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Guided Tours: Embrace the camaraderie of a road trip vacation with strangers

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Call me a masochist, but I really enjoy the company of strangers. It’s a maxim of mine, to which I cling through thick and thin, that there is no such thing as boredom, only interesting people who you haven’t asked the right questions yet.

That’s probably why I’m such a big fan of guided tours. The ‘E-word’ makes people nervous. They fear that they will be babysited, shown around in groups and forced to spend hours talking awkwardly.

They miss the point – namely that the camaraderie of the road is as old as travel itself. It’s an intrinsic part of what makes travel so exciting. Not only new landscapes, but also new faces. Shared experiences. Friendships were formed far from home.

Max Davidson ‘enjoys every minute’ of his time on guided tours

I’ve taken dozens of guided tours in my time, in many different countries, in groups large and small, and loved every minute of it.

From bus tours of English cathedrals to river tours of French vineyards, from bourbond distilleries in Kentucky to ancient ruins in Turkey, I’ve been there, done it. I could have visited the same places alone or with my family, but I doubt I would have brought home such a wealth of memories.

Quirky encounters. Crazy conversations. jokes. Stories. Confusion at airports. Drink late at night. Hanging out in the back of the bus, like kids on a school trip. What’s not to like?

I also learned a lot from the people who matter most on a guided tour – the guides who do the guiding. These guides are part of a long tradition. In the 19th century, English travelers visiting Rome or Florence, hungry for cultural enlightenment, were accompanied by a cicerone. (In Muslim countries, the dragoman played a similar role.)

The cicerone was Wikipedia and Tripadvisor and Google Maps in one. And if you think modern technology has made cicerones obsolete, you’re wrong. A good expert guide is like gold dust.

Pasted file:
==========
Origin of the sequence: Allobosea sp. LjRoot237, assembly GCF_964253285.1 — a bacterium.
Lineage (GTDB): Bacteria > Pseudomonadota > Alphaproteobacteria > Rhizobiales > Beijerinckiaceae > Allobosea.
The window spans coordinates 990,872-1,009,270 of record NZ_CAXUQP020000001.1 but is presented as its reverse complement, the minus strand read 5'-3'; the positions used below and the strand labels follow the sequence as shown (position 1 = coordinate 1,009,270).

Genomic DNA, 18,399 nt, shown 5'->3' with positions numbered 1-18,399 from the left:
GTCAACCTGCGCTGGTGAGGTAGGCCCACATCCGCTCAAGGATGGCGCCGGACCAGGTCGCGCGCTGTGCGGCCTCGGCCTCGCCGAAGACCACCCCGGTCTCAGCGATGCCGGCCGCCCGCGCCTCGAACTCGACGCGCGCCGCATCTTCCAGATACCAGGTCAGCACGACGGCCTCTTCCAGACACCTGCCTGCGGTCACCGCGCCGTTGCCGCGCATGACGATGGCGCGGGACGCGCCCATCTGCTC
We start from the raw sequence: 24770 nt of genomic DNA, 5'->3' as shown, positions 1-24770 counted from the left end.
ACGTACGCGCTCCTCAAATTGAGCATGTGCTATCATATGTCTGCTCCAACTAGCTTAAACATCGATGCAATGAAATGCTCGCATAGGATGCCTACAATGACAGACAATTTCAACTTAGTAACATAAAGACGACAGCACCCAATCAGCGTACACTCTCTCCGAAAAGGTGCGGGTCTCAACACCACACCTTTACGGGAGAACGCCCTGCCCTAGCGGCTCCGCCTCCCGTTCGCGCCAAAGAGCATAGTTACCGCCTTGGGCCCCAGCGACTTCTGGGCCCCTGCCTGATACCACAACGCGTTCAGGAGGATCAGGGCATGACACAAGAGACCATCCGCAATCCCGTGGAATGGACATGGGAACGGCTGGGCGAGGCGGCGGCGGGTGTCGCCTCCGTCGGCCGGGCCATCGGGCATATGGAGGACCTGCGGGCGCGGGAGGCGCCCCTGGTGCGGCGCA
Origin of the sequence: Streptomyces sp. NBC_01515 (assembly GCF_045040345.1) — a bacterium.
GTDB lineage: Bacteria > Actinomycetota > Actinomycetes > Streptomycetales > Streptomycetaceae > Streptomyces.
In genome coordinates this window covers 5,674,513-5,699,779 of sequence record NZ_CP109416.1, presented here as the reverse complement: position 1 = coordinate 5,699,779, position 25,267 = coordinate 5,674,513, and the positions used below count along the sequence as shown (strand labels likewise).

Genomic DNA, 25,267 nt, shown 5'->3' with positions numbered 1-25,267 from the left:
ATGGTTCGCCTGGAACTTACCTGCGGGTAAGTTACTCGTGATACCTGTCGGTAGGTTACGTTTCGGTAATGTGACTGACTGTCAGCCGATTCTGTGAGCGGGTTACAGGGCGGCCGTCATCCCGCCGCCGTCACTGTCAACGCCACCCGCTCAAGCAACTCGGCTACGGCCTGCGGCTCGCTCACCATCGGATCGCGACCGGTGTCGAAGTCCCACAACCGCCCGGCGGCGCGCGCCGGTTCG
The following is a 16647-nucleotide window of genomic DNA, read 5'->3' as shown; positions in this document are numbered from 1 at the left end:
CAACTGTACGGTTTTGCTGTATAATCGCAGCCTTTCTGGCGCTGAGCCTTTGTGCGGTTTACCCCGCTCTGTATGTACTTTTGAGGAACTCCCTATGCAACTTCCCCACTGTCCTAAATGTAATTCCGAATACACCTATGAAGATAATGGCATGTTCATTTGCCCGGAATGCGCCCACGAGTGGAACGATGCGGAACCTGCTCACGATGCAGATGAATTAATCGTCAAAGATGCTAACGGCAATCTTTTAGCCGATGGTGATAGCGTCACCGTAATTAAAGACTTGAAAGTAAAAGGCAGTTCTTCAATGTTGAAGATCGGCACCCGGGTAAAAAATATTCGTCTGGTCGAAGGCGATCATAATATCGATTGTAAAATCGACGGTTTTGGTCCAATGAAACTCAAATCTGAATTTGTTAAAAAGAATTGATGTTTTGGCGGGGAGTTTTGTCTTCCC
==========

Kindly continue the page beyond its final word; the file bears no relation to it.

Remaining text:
I still see the face of the young Egyptologist who accompanied me and a small group of Britons on a Nile cruise 20 years ago. His enthusiasm was contagious. His knowledge of Tutankhamun’s tomb and the great temple of Luxor was encyclopedic.

A guide's 'encyclopedic' knowledge of the Temple of Luxor (pictured) impressed Max

A guide’s ‘encyclopedic’ knowledge of the Temple of Luxor (pictured) impressed Max

Different expert guides have different styles, which is all part of the fun. I remember a guided tour of Egypt in the company of the English classical scholar Peter Jones.

His post-lunch slideshows were a riot. “In ancient Alexandria you couldn’t move for sages. And they knew their onions.’ Boom Boom!

Self-employed travelers, who reject package holidays, do their own research, stray from the beaten track, are justifiably proud of their self-sufficiency. They are the heirs of the great Victorian explorers. But humans are social animals

The rich variety of the modern travel industry is so great that your cicerone on a guided tour is not only charming and knowledgeable, but also a household name.

I’ve been on a guided tour of Vietnam, on a cruise ship, where freshly bought local produce was turned into delicious meals by Raymond Blanc, no less. Gourmet heaven, with a taste of Gallic charm.

Even better was a guided tour of the Caribbean a few years ago, when I joined some English fans on an island-hopping cricket-watching extravaganza in the company of David Gower, God’s gift to the cover drive.

For this avid cricket fan, it would have been a thrill to catch a glimpse of the great man in the distance. Spending hours in his company, talking about cricket and life, with a glass of goodness in hand, was indeed a wealth.

Self-employed travelers, who reject package holidays, do their own research, stray from the beaten track, are justifiably proud of their self-sufficiency. They are the heirs of the great Victorian explorers.

But humans are social animals, and there’s no shame in looking at travel through a slightly different lens. If the idea of ​​a guided tour has stumped you, think again.

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